At one time, I swore I’d never jump on the e-reader train, but then came a lot of sitting in car lines, at gymnastics classes and soccer practices, and suddenly I was converted. I bought a Kindle Paperwhite (and a cute pouch to carry in my purse), which has also made reading in bed at night a nicer experience. (No impatient sighs from a certain someone waiting for me to turn off the light…)
If there’s a downside, it’s only that I’ve become a little addicted to the Kindle daily deals on Amazon. It’s way too easy to buy a $1.99 book for “later”. I guess I’ll never run out of things to read. . .
So, here’s most of what I’ve read lately:
Hope Heals by Katherine & Jay Wolf—I’m listing this one first because it was my favorite of the books I’ve read in the last few months. I would never have thought that a (true) story about a 26-year-old stroke victim would leave me feeling more excited about life, but it did. The book details a young married couple’s life after the tragedy and how their faith got them though. It really makes you think about the way you view small everyday tasks and what blessings the things we often grumble about actually are.
image via Hope Heals blog
PS—This would make for excellent discussion if you’re looking for a book club read. In fact, I’m hosting some neighbors next month to talk about this one.
Nutshell by Ian McEwan—I read Atonement by the same author and thought it was a little weird. I read this one and thought the same thing, but it was short and strangely compelling. It’s written from the point of view of an unborn baby and details the very dysfunctional relationship between his parents. I thought it was quirky, sometimes funny, and I would actually recommend it for a quick read.
The Children by Ann Leary—I love a good dysfunctional family book, as I’ve mentioned before. This one was about the fallout between the adult children once the father dies. There’s one character I liked in particular—the 29-year-old single, childless sister who has a hugely successful “mommy blog” (complete with big-brand sponsors!), featuring her entirely made up family…. (Makes you wonder. Ha!)
Crossing to Safety by Wallace Stegner—This book came highly recommended by one of my favorite podcasters (and several of her guests) so I could not wait to read it. In fact, I saved it for our trip to Jamaica back in November. And, I hate to say this, but I was so disappointed. I’m okay with there being no huge plot line (spoiler alert: there’s not; it follows the friendship of two couples over several decades), but I kept waiting for this go to somewhere, and it just didn’t for me. I’m curious to hear how you felt about it if you’ve read this. . .
A Tree Grows in Brooklyn by Betty Smith—Wait, why have I not read this before now?? The story follows the life of Francie as she grows up in Brooklyn and deals with the struggles of being poor and family relationships . It takes you through her childhood and into early adulthood and I rooted for her all the way. No huge plot here, either, but I loved this one.
One Thousand Gifts by Ann Voskamp—I read this one for a book club dinner during the Christmas season. I should start by saying that this is the first Ann Voskamp book I’ve read, and it did take me a little bit to get going with her writing style. She is very descriptive and deep, and I’m more of a cut-to-the-chase kind of girl which is probably why I didn’t connect right away. I did think the message was excellent. God’s little gifts are all around us—but we have to look. (She started a journal in which she wrote down 1000 things she was grateful for; love the idea!) I’m sure many of you have already read this—what did you think?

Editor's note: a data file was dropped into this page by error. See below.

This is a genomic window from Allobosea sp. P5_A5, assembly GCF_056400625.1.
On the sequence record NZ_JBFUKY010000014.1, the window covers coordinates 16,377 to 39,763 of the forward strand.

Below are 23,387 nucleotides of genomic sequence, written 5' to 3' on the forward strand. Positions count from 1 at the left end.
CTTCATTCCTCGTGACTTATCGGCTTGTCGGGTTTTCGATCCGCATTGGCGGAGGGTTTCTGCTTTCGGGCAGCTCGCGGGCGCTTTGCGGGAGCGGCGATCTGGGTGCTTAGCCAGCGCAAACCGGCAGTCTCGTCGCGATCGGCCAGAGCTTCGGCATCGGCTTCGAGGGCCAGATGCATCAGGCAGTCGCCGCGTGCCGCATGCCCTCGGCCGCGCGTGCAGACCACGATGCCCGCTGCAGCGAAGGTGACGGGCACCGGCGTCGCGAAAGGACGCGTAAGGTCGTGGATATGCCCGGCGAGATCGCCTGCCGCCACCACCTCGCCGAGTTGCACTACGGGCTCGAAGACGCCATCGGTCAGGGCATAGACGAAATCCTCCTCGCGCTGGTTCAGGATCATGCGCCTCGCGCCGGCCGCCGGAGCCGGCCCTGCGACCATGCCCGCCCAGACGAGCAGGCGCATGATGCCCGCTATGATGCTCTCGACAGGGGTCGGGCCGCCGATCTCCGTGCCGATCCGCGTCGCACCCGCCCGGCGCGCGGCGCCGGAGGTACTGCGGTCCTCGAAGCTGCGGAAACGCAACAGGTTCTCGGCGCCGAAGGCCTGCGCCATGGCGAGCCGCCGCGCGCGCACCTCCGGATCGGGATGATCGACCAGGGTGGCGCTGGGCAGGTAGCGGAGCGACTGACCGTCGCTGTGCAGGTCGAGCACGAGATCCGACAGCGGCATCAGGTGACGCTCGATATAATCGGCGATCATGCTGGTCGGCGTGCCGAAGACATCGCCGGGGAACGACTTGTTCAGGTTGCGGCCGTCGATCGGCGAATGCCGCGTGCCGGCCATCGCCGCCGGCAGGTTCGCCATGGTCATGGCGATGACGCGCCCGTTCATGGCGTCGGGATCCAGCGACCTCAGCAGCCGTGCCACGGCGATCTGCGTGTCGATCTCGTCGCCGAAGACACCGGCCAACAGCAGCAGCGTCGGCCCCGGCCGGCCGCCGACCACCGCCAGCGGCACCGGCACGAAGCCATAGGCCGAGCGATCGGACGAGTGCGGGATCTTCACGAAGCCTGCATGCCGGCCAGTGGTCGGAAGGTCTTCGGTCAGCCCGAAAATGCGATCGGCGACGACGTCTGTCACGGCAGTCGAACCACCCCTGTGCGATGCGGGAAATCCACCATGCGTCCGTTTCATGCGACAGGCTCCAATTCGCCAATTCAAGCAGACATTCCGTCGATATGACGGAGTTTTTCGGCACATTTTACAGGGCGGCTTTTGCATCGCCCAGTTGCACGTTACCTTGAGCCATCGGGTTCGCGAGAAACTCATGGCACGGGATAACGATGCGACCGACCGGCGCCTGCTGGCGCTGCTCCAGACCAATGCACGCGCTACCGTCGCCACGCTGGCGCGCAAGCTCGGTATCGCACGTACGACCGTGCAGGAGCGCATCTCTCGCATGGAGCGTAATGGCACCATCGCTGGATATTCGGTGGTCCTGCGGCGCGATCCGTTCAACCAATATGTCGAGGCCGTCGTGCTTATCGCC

The Secret Life of Violet Grant by Beatriz Williams—I like this author but will admit I liked the other book I read by her better (A Certain Age). In both of the books, there was a mystery to figure out but in this one, it bounced back and forth between the lives of two women (one in 1964 and one in 1912). The younger woman receives a mysterious suitcase and the rest of the book is spent detailing how the present is connects to the past.
You’ll Grow Out of It by Jessi Klein—This is a memoir by a comedy writer, each chapter tackling a different subject pertaining to womanhood. There were some laugh-out-loud parts in this book (specifically the chapter on undergarments and poodles vs. wolves), but there was some not so great stuff that I could’ve lived without…. (In other words, “I wouldn’t gift this book to my mom.” Isn’t that always the true test??)
Lazaretto by Diane McKinney-Whetstone—I thought this was such an interesting story. It takes place in post-Civil War Philadelphia and deals a lot with the racial dynamics of that time. It has some pretty intense details that take place at the country’s first quarantine hospital. (I won’t tell you more than that.) I really enjoyed this book but for the life of me, can’t figure out what happened at the end. If you’ve read it, somebody please explain it. . .
When Breath Becomes Air by Paul Kalanithi—I’d put off reading this true story because I figured it would be a downer, and well, it kind of was. You’ve probably heard about this very popular book about a 36-year-old neurosurgeon who develops lung cancer and dies before he completed his manuscript. It’s an interesting look at how someone chooses to spend his last days, when you know for certain your time is very limited here on earth. The epilogue, written by his wife, was my favorite part and made me tear up. I also found the details about his medical school days and years as a young doctor especially interesting.
So, what’s good that you’ve read lately?
.You find more of book review posts here.